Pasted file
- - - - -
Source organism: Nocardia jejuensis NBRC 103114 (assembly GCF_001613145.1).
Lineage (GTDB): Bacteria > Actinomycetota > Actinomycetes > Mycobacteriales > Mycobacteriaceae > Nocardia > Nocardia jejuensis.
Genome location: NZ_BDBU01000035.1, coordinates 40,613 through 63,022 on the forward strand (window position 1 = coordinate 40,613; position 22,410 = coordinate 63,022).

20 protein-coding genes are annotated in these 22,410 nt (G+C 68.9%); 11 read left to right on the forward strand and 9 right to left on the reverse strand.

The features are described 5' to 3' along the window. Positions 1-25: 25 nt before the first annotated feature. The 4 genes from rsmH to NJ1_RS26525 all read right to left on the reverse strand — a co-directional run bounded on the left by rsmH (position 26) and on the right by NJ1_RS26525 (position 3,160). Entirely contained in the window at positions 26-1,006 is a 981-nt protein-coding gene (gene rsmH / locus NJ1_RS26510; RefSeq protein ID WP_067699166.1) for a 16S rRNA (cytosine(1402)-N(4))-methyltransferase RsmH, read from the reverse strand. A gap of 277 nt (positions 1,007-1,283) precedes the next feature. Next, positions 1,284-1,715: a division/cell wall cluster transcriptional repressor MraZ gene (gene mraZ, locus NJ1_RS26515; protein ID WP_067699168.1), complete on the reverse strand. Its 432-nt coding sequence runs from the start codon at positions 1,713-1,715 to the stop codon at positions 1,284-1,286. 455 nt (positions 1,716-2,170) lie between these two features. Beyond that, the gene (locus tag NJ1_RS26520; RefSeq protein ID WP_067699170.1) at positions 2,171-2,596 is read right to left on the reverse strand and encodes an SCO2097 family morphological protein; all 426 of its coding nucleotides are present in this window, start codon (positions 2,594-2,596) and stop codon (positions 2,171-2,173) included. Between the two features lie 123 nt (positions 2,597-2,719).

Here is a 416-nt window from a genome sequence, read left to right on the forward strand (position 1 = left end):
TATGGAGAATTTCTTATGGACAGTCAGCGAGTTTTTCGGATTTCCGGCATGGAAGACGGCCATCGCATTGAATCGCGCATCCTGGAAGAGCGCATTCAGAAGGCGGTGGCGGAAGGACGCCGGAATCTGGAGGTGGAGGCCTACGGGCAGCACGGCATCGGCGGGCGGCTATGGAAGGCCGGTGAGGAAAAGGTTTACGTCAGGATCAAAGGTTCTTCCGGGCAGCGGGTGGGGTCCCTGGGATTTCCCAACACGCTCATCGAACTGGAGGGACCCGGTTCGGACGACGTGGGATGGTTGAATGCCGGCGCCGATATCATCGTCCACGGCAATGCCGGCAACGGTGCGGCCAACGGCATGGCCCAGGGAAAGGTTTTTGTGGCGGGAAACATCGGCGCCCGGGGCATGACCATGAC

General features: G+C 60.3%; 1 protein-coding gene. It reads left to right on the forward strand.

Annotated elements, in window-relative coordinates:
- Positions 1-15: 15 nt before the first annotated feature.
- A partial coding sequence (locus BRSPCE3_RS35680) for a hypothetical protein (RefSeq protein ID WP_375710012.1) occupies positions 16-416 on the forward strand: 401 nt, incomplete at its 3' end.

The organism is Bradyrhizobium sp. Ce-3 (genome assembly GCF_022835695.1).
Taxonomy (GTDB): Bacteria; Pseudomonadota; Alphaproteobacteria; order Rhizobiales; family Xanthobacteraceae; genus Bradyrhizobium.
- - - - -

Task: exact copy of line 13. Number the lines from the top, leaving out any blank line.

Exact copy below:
Taxonomy (GTDB): Bacteria; Pseudomonadota; Alphaproteobacteria; order Rhizobiales; family Xanthobacteraceae; genus Bradyrhizobium.